Shares of subprime lenders and homebuilders moved higher Wednesday as investors sought bargains in the battered sector
Investors in selected companies in the battered real estate sector saw a little relief on Mar. 7. Among the groups posting gains: U.S. mortgage lenders, as investors hunted for bargains following the recent turmoil among those who lend to people with bad credit.
Subprime lenders had swooned on Monday, Mar. 5, amid fears that major industry player New Century Financial (NEW) faces the threat of bankruptcy (see BusinessWeek.com, 3/5/07, "Another Stumble for Subprime Lenders"). Fremont General (FMT) also announced late Mar. 2 that it's going to exit subprime real estate lending and is in talks to sell the business.
But Fremont General shares surged 25.8% to $8.53 per share on the New York Stock Exchange March 7, after Bloomberg reported that the California-based lender told employees it is talking with as many as six suitors interested in buying its residential mortgage business.
Some tried to distance themselves from the mess. Toll Brothers' CEO Robert Toll said rising default rates in the subprime market won't have "too great" of an impact on his business selling luxury homes, according to a Reuters report about his presentation at Citigroup's Global Industrial Manufacturing Conference on Mar. 7. Toll also promised to "burn off" excess inventory of unsold homes in many markets within four or five months, after having managed to run inventory at half the pace it had been three or four months ago. After the news, Toll's stock gained 1.5% to $29.24 per share on the NYSE.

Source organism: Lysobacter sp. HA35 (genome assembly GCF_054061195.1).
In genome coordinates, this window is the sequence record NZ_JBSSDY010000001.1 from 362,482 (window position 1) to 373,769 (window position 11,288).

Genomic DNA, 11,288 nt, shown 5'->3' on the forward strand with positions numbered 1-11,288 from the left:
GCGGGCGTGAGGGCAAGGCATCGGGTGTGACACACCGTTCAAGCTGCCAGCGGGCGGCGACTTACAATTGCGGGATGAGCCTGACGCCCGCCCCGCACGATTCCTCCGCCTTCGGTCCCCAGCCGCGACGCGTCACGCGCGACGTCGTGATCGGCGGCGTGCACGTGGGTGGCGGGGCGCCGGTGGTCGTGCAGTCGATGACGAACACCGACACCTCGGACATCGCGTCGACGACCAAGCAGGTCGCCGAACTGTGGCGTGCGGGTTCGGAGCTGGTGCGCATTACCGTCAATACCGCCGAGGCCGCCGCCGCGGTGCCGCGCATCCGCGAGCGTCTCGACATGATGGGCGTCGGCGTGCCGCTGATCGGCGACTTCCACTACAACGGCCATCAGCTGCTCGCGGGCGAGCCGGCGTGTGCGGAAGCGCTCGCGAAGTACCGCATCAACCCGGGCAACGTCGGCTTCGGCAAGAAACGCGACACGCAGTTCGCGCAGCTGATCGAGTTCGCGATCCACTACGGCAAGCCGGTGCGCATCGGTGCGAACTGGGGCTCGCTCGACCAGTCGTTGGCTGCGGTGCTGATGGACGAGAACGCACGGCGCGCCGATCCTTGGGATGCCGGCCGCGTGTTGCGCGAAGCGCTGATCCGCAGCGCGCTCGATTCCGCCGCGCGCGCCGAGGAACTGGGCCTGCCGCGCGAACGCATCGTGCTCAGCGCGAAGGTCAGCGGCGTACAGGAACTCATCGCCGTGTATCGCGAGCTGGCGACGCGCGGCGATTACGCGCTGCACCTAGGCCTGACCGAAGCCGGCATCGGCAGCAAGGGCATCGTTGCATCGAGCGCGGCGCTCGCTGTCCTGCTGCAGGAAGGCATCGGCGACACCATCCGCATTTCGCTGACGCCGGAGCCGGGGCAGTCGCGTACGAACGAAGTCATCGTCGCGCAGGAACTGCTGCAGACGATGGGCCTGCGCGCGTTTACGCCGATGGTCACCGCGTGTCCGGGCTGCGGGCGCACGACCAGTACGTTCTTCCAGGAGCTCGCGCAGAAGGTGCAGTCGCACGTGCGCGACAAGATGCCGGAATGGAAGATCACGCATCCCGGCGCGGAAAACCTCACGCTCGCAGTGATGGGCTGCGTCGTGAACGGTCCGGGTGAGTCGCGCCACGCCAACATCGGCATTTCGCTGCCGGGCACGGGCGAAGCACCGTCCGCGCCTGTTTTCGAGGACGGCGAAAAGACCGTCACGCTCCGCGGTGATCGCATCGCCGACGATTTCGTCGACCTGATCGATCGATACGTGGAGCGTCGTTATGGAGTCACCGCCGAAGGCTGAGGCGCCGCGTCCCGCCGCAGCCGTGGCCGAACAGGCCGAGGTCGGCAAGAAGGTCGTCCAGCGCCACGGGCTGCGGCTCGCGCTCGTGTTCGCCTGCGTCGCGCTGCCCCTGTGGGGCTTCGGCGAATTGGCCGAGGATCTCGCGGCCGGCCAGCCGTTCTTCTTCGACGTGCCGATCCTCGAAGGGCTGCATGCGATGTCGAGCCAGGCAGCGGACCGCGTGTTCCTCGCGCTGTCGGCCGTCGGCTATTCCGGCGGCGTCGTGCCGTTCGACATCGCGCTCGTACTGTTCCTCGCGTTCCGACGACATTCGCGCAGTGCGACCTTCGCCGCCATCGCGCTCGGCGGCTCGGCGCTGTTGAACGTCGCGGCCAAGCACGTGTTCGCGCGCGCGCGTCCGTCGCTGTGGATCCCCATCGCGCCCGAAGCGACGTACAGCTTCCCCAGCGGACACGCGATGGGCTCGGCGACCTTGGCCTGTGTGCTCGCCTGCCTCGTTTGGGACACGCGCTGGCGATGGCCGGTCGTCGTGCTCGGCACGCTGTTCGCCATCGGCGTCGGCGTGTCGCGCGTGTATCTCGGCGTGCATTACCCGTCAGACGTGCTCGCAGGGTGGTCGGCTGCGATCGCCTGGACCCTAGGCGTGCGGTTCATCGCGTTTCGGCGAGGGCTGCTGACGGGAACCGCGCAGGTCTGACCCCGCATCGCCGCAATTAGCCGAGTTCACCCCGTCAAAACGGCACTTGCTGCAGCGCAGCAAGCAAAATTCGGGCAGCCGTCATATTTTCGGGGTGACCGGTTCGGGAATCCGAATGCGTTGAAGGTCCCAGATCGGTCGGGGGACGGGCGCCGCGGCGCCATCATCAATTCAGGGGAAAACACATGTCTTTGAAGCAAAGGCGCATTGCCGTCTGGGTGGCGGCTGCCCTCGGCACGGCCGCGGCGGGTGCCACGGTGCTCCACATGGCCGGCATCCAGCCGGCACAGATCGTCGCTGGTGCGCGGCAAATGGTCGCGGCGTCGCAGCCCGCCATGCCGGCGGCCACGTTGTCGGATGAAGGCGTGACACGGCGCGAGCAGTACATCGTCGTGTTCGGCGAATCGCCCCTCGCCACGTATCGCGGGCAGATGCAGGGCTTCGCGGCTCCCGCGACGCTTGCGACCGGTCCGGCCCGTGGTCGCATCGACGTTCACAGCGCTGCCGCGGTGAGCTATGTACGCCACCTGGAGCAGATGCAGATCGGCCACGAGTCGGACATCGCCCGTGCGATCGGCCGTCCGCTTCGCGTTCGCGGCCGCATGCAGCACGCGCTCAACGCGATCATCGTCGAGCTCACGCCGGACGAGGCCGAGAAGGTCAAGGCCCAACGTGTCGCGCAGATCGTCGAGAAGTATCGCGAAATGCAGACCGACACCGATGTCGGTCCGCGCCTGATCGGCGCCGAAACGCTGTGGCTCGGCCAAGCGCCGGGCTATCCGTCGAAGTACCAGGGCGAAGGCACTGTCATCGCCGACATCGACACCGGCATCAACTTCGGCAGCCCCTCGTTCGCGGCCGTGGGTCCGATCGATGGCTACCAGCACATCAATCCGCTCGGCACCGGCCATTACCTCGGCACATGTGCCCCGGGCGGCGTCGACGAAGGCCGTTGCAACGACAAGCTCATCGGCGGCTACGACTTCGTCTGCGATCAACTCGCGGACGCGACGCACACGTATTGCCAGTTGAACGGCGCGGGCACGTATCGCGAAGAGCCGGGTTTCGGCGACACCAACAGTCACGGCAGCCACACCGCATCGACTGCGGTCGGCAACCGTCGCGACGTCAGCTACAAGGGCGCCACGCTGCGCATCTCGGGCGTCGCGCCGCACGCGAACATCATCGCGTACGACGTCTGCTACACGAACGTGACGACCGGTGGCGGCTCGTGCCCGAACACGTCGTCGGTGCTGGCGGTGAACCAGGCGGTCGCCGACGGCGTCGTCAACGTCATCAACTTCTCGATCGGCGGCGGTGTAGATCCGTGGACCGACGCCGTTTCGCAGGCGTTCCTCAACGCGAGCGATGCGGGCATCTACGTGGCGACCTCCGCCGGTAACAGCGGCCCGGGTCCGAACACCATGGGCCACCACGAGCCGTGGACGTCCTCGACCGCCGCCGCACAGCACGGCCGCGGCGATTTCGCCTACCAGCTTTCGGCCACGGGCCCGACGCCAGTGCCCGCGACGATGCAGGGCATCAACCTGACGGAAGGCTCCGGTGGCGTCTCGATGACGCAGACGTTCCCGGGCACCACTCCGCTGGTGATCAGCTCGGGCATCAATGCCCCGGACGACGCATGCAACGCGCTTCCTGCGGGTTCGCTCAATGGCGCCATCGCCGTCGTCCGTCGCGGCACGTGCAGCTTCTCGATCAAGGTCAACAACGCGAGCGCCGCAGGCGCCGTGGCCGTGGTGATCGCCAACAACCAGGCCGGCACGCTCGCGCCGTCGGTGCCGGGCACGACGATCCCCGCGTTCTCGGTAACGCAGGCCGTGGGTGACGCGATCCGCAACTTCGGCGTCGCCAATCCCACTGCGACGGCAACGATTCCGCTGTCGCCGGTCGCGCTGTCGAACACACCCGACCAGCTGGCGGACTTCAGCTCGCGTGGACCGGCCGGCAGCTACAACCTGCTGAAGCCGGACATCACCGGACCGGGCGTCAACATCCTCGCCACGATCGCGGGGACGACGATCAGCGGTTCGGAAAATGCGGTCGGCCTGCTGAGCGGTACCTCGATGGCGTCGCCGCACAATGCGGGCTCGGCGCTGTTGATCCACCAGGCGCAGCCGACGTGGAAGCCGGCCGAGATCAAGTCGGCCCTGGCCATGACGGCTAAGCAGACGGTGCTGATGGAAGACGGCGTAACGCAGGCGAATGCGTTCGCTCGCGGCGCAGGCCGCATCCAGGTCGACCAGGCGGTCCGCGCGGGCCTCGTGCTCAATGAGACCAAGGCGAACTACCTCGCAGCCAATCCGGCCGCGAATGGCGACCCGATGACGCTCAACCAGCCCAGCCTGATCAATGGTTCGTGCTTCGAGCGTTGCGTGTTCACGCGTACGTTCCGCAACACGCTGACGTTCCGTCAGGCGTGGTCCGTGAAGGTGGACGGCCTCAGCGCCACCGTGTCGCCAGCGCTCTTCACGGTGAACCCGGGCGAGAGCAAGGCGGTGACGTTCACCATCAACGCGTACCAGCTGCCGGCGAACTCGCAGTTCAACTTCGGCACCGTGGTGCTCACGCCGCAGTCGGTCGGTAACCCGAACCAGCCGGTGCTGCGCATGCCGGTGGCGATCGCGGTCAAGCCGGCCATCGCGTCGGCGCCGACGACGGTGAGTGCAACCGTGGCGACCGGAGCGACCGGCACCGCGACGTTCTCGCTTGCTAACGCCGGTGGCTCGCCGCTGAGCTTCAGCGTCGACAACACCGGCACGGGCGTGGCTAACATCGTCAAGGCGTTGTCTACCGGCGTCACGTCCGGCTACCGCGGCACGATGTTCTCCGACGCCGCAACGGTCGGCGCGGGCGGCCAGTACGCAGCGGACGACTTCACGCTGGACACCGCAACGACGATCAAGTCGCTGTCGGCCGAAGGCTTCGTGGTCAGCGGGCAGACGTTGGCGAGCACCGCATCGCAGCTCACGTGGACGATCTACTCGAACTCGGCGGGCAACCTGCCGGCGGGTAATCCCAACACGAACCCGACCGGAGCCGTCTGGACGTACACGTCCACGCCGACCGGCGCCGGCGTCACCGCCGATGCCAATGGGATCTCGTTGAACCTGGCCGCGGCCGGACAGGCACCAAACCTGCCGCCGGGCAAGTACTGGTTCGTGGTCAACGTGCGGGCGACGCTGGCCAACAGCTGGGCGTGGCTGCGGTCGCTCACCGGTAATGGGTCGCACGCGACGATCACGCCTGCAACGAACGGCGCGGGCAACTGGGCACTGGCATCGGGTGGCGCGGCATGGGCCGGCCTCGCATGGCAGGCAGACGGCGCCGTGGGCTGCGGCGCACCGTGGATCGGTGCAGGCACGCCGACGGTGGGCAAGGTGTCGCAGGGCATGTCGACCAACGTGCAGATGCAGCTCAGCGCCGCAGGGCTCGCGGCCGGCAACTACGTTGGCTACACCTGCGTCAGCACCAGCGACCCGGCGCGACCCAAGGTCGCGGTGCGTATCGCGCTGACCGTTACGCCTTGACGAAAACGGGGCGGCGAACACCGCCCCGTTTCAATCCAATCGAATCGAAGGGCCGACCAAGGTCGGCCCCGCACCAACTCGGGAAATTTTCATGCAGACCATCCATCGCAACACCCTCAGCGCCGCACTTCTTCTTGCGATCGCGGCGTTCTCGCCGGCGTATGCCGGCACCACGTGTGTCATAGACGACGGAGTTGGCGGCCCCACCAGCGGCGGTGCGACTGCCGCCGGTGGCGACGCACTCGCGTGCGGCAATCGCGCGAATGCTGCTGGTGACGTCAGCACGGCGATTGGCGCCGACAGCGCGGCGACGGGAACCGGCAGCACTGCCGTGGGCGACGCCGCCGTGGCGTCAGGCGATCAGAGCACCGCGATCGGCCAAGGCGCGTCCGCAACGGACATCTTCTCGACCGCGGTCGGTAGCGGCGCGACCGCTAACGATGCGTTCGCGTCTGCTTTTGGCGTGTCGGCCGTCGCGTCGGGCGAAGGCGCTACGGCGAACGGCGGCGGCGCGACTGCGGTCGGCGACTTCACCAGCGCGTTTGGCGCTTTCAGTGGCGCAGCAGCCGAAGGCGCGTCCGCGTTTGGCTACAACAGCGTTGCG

Toll wasn't the only one. IndyMac Bancorp (NDE) said it doesn't expect its subprime business to bleed into the higher quality mortgage categories, Action Economics reported. IndyMac gained 5.1% to $31.18 per share on the NYSE.
Even the companies that had previously taken took the worst shellacking from investors gained a little ground. New Century was up 2.8% to $5.16 per share on the NYSE and NovaStar Financial (NFI) surged 12.4% to $5.09 per share, after both companies' shares had plummeted on March 5. On Feb. 21, NovaStar reported bad news including the possibility that the company will have no taxable income through 2011 (see BusinessWeek.com, 2/22/07, "A Painful Hiss from the Subprime Balloon").